A problem arises, however, because religious tenets, per se, have never been accepted as sufficient to excuse acts that violate the unalienable rights which it is the aim of just government to secure. The fact that the practice of child sacrifice is the tenet of some ancient religion, for example, does not exempt the act of murder it involves from prosecution and punishment by law. People rely on this fact when they justify Ben Carson’s refusal to accept an openly Muslim president because some tenets of Muslim practice and Sharia law clearly conflict with rights the U.S. Constitution intends to secure. Yet some of the same people maintain that it is a travesty to suggest that Kim Davis be driven from public office, even though her actions violate what the United States Supreme Court recently asserted to be the Constitutional right of homosexuals to marry.
GOP politicians, including Carly Fiorina, Donald Trump, and Ben Carson, have said say that the Supreme Court’s decision must be accepted as the “law of the land.” Yet they insist that Christians who reject the purported right the decision fabricates should be allowed to remain in public office. But why should a Christian county clerk be allowed to contradict the Constitution by doing what Dr. Carson says he would bar a Muslim from the presidency for believing ought to be done? Dr. Carson’s prejudice in this respect is especially questionable in light of the fact that the U.S. Constitution says plainly that “no religious test shall ever be required for any office or public trust under the United States.” (Article VI)
However much they deny it, self-contradicting politicians like Ben Carson, Carly Fiorina and Donald Trump fall onto the horns of a dilemma. Either the Supreme Court’s decision is lawful, or it is not; either it is a violation of law to infringe the right the Justices have fabricated, or it is not. Pretending to have it both ways may be politically expedient, but it turns respect for the Constitution’s authority into a purely whimsical and arbitrary notion.
The confusion disappears, however, once the premises of God-endowed right set forth in the Declaration of Independence are restored to their rightful place in our reasoning. In light of those premises, two things become clear:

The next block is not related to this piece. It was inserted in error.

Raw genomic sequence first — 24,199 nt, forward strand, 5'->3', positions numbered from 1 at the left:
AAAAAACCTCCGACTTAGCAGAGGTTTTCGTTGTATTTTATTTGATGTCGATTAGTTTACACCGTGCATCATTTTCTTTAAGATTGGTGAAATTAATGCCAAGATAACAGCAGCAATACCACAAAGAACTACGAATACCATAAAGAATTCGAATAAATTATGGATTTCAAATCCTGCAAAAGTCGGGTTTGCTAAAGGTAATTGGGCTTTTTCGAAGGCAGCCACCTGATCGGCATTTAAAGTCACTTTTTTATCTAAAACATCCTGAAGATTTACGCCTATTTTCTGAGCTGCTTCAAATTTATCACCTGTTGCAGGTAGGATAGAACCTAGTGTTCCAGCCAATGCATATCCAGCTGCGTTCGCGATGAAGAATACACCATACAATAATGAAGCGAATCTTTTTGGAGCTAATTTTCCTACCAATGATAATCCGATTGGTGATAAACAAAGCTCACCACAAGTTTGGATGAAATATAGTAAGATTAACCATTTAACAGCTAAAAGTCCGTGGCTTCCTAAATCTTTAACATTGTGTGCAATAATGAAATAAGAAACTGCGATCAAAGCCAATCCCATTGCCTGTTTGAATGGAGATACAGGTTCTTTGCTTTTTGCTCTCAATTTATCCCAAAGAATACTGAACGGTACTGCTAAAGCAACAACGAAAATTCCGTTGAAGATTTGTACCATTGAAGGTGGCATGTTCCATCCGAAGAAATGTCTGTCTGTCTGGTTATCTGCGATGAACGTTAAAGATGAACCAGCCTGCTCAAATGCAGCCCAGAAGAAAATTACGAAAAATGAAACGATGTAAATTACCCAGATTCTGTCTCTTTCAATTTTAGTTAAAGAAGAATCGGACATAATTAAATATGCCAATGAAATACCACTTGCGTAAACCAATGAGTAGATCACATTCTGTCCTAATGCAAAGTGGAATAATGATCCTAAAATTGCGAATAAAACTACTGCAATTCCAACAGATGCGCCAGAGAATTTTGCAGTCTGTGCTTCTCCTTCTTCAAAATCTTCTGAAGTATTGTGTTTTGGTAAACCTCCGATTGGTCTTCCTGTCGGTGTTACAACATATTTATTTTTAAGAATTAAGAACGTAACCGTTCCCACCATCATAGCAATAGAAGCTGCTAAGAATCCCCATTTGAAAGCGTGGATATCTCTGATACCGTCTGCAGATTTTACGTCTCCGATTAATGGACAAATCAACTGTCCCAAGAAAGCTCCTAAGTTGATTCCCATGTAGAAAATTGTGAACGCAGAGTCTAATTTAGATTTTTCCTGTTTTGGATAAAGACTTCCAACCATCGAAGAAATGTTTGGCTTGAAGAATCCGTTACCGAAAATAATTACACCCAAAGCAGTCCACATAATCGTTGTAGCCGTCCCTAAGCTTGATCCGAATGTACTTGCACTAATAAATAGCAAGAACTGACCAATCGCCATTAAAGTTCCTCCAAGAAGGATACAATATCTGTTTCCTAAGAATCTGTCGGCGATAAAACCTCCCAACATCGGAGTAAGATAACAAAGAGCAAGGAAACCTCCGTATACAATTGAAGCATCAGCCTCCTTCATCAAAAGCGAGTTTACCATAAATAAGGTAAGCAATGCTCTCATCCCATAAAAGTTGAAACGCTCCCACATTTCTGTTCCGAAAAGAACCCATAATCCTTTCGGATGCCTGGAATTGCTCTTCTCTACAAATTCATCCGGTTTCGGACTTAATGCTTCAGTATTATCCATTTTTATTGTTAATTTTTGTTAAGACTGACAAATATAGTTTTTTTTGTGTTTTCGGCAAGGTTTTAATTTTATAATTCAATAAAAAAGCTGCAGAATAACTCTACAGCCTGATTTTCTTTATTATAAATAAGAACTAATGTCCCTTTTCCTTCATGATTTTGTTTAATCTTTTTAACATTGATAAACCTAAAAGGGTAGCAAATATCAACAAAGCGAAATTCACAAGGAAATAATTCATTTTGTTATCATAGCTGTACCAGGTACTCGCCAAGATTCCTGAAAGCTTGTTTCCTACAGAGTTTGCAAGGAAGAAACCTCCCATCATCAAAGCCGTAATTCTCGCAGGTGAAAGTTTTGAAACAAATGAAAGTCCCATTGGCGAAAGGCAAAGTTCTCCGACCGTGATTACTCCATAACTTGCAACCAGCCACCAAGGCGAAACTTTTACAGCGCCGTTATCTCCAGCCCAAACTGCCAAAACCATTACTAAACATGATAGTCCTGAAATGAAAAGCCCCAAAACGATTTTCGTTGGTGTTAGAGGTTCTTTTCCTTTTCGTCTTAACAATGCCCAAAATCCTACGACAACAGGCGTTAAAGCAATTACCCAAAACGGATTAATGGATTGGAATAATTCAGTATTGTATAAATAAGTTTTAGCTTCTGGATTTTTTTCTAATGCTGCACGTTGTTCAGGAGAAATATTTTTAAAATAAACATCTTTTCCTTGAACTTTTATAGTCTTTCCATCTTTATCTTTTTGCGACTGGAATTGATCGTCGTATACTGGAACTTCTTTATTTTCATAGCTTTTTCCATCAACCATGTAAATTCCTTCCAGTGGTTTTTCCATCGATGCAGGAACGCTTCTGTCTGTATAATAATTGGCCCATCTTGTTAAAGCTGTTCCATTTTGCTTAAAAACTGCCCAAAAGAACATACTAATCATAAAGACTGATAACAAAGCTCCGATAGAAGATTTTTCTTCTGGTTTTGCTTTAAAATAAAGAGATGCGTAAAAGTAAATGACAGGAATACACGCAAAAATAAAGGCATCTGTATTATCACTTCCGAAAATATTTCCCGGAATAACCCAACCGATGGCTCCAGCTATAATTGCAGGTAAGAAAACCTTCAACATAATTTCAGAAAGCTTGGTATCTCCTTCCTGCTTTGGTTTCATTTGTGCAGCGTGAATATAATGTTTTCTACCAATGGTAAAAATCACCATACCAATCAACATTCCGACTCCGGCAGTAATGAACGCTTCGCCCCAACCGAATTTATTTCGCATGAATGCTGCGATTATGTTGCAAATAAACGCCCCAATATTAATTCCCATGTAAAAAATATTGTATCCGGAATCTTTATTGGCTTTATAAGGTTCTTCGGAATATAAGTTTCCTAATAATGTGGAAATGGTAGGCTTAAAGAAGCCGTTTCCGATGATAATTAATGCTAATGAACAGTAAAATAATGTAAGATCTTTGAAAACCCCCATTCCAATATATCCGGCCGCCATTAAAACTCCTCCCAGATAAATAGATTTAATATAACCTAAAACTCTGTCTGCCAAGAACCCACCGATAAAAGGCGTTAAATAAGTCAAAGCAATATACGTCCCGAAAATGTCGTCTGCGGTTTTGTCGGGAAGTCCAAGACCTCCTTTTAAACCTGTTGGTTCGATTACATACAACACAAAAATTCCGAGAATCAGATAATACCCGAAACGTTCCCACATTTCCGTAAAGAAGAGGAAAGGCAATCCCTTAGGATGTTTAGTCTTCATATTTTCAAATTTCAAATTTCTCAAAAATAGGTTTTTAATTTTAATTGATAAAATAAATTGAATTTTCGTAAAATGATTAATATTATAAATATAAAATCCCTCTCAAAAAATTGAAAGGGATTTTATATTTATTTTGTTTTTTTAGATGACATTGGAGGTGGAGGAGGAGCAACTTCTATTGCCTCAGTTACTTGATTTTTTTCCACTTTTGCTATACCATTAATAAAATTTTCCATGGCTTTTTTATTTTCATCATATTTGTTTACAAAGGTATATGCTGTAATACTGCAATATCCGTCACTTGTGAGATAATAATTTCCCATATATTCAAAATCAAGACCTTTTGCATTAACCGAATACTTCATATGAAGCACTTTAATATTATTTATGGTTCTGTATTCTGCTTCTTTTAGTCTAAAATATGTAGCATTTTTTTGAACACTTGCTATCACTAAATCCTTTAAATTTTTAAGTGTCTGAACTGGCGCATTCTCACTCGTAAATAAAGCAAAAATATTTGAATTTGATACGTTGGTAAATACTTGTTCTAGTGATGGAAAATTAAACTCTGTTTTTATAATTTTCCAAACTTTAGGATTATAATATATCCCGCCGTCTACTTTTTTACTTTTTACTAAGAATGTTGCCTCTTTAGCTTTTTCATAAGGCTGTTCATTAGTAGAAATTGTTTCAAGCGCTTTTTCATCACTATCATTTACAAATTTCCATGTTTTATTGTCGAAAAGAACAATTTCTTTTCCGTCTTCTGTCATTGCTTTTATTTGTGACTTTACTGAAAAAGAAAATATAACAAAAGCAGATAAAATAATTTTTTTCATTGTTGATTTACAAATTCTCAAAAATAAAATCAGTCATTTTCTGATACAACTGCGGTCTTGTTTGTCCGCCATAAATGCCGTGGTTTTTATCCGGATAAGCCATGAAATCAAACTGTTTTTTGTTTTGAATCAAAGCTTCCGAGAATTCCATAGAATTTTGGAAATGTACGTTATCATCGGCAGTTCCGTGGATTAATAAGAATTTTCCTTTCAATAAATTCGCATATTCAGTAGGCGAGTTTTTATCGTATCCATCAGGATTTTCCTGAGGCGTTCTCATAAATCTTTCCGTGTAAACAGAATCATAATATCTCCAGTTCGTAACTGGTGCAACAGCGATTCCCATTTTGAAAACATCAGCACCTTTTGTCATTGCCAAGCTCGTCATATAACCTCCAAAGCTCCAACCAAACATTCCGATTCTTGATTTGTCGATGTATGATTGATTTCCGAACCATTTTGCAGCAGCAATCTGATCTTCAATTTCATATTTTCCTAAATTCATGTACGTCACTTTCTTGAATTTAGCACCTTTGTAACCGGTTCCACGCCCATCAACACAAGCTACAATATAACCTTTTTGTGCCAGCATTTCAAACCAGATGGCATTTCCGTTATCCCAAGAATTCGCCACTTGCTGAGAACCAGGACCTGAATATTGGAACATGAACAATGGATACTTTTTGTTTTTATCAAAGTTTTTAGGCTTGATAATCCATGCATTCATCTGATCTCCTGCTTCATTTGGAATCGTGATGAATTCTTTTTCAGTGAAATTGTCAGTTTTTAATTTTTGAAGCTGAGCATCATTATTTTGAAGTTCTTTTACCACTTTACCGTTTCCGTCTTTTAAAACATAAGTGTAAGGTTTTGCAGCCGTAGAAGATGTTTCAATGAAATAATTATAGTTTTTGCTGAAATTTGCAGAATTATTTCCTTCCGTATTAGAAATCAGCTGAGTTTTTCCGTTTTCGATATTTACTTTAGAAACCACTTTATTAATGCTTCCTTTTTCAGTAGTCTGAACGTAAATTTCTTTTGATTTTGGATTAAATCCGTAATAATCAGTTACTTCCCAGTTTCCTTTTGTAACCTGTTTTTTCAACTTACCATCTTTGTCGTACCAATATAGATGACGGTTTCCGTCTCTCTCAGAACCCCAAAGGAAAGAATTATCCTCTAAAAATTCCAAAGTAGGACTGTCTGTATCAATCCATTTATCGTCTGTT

- Except in the most extraordinary circumstances, when an existential and immediate threat to the nation’s very existence is in progress, the Constitution’s provision’s must be scrupulously respected; and
- No humanly fabricated right takes precedence over the unalienable rights endowed by the Creator and retained by the people, as per the Constitution’s 9th Amendment.
Of course the latter point requires invoking, explicating and applying the words and logic of the Declaration of Independence. But the elitist faction’s rejection of the Declaration forbids such argumentation.
Because they have given in to the culture of shame and fear fomented by this rejection, contemporary politicos neglect the straightforward reasoning the Declaration enables. Even the Justices on the U.S. Supreme Court who dissented from the Court’s majority in the Obergefell case were derelict in this regard. They failed in their duty to invoke the 9th Amendment’s protection of God-endowed unalienable right.
All these politicians and officials tacitly accept the false conflation of right and licentious freedom. This falsehood vitiates the meaning of unalienable right by denying that it substantially depends on each individual’s willingness to respect the transcendent will of the Creator. But as William Penn prudently observed: “Those who will not be governed by God will be ruled by tyrants.” Americans still have the choice, if they care enough to make it. What will it be?